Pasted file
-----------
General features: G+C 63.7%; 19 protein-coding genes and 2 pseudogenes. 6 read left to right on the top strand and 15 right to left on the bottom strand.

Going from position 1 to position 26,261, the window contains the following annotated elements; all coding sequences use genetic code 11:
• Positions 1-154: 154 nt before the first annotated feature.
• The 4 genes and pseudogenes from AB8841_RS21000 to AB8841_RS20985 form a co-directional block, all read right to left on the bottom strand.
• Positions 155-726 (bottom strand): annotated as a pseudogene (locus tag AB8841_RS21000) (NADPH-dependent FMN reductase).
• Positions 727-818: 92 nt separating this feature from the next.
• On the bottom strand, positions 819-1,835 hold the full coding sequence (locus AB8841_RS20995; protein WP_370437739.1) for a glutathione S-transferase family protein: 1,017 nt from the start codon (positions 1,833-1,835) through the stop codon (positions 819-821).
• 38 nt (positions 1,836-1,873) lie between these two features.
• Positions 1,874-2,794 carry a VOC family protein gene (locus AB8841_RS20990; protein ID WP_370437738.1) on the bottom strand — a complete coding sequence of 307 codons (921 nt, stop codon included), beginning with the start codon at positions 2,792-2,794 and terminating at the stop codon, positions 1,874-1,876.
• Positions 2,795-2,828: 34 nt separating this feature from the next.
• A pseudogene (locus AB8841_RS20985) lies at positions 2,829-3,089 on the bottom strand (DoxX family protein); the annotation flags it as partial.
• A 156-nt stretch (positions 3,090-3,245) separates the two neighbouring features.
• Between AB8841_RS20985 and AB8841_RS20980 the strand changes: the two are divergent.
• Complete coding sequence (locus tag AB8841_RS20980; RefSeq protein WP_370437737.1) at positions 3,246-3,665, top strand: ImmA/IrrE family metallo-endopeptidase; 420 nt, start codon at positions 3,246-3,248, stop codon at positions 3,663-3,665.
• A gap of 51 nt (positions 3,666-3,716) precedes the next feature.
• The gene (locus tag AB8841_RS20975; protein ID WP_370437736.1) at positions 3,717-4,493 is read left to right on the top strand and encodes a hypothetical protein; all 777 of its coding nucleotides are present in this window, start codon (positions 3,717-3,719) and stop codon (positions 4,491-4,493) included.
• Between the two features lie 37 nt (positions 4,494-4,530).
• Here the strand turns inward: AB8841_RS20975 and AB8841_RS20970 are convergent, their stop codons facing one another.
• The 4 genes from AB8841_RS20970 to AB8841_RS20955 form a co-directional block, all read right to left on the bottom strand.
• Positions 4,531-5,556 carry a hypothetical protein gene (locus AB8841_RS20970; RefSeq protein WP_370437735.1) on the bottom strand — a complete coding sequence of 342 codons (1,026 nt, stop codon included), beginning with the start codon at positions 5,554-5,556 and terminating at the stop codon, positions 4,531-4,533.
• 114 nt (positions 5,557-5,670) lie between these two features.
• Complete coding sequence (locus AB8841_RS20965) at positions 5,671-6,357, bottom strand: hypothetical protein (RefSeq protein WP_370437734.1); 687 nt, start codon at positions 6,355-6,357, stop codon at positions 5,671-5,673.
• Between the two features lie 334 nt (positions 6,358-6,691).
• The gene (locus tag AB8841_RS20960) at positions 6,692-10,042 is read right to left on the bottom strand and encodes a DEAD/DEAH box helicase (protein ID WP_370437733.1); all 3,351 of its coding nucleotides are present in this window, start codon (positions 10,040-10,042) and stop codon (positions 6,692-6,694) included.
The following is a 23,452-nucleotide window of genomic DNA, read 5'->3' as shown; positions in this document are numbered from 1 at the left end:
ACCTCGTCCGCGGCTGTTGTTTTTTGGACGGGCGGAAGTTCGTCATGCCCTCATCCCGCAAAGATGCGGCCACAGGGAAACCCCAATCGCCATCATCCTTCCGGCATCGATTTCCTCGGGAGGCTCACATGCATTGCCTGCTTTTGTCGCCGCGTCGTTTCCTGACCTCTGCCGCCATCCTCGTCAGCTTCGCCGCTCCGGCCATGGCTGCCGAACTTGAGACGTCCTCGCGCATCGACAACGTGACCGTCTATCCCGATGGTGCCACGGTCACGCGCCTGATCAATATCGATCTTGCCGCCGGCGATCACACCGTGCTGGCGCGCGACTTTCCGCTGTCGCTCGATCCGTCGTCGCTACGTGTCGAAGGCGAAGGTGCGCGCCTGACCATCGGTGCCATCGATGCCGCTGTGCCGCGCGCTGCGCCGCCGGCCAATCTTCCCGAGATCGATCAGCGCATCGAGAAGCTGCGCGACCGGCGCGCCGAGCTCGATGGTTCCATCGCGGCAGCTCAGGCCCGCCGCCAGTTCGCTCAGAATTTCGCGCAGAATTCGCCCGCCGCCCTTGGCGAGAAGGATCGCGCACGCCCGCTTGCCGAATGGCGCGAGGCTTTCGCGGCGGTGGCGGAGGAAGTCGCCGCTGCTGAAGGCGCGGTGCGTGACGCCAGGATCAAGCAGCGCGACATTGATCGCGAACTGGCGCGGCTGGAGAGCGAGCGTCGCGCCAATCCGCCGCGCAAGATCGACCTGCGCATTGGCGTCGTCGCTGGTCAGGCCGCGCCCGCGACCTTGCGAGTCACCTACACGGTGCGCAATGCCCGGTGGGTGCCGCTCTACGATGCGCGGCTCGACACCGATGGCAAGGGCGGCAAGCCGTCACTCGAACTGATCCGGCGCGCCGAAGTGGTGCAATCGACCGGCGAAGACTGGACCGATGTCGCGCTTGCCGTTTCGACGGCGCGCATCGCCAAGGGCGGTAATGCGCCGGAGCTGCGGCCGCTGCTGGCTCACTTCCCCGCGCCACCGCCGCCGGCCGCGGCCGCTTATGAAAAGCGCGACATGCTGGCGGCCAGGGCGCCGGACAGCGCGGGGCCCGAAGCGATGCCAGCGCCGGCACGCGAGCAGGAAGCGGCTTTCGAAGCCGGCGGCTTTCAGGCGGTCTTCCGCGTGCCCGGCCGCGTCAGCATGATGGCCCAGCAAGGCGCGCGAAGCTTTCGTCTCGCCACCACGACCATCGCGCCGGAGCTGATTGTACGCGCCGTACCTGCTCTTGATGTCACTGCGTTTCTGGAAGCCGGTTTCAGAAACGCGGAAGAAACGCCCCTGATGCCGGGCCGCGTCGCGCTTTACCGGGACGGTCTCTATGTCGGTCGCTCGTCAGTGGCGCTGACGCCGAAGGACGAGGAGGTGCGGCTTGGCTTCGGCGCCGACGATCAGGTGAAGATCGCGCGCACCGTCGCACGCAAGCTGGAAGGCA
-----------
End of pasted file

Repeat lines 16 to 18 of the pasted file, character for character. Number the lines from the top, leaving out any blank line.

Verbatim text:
• The gene (locus tag AB8841_RS20975; protein ID WP_370437736.1) at positions 3,717-4,493 is read left to right on the top strand and encodes a hypothetical protein; all 777 of its coding nucleotides are present in this window, start codon (positions 3,717-3,719) and stop codon (positions 4,491-4,493) included.
• Between the two features lie 37 nt (positions 4,494-4,530).
• Here the strand turns inward: AB8841_RS20975 and AB8841_RS20970 are convergent, their stop codons facing one another.